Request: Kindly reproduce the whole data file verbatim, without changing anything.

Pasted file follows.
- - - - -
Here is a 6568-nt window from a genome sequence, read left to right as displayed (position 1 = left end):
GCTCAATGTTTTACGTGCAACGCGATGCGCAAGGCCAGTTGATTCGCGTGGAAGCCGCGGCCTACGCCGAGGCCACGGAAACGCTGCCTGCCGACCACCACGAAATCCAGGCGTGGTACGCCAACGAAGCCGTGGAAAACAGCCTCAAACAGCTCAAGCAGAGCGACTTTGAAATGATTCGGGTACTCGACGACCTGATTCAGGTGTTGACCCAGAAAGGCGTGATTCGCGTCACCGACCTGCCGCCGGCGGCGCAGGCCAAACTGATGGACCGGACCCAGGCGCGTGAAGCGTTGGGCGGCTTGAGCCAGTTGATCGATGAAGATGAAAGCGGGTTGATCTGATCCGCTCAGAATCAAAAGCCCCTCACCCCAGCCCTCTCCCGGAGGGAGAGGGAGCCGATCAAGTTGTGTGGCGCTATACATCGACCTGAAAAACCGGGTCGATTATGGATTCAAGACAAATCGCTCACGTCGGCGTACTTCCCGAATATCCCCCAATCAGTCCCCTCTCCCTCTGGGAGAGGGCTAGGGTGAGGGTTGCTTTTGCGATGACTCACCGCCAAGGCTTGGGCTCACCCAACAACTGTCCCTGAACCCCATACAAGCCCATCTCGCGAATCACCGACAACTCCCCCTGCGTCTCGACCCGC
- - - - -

Here is a 6568-nt window from a genome sequence, read left to right as displayed (position 1 = left end):
GCTCAATGTTTTACGTGCAACGCGATGCGCAAGGCCAGTTGATTCGCGTGGAAGCCGCGGCCTACGCCGAGGCCACGGAAACGCTGCCTGCCGACCACCACGAAATCCAGGCGTGGTACGCCAACGAAGCCGTGGAAAACAGCCTCAAACAGCTCAAGCAGAGCGACTTTGAAATGATTCGGGTACTCGACGACCTGATTCAGGTGTTGACCCAGAAAGGCGTGATTCGCGTCACCGACCTGCCGCCGGCGGCGCAGGCCAAACTGATGGACCGGACCCAGGCGCGTGAAGCGTTGGGCGGCTTGAGCCAGTTGATCGATGAAGATGAAAGCGGGTTGATCTGATCCGCTCAGAATCAAAAGCCCCTCACCCCAGCCCTCTCCCGGAGGGAGAGGGAGCCGATCAAGTTGTGTGGCGCTATACATCGACCTGAAAAACCGGGTCGATTATGGATTCAAGACAAATCGCTCACGTCGGCGTACTTCCCGAATATCCCCCAATCAGTCCCCTCTCCCTCTGGGAGAGGGCTAGGGTGAGGGTTGCTTTTGCGATGACTCACCGCCAAGGCTTGGGCTCACCCAACAACTGTCCCTGAACCCCATACAAGCCCATCTCGCGAATCACCGACAACTCCCCCTGCGTCTCGACCCGC